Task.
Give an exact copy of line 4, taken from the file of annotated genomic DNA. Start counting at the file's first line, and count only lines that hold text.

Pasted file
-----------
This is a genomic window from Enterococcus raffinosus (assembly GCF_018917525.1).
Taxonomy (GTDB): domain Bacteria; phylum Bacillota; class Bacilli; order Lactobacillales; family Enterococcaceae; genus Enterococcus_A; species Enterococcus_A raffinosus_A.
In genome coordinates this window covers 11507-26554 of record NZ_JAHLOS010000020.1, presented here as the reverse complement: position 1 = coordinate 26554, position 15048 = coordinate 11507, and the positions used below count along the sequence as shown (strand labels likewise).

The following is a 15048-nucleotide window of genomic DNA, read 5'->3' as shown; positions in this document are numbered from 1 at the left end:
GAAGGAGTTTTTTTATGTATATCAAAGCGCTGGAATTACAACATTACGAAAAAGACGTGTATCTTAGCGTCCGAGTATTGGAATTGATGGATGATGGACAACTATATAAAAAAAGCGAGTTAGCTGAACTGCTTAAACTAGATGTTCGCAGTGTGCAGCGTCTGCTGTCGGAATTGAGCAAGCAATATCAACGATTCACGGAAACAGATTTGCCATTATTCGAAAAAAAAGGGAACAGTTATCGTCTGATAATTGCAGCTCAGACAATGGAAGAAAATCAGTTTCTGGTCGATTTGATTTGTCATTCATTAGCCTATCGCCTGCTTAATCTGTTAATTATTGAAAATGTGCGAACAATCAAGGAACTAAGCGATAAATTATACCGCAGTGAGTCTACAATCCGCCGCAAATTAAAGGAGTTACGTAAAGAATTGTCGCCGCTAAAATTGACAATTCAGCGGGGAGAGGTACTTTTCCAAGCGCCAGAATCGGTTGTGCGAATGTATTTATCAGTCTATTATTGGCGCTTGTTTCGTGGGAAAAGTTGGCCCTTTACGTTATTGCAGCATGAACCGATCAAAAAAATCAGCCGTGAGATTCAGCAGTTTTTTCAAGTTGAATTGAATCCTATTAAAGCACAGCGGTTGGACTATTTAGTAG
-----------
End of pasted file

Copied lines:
The following is a 15048-nucleotide window of genomic DNA, read 5'->3' as shown; positions in this document are numbered from 1 at the left end: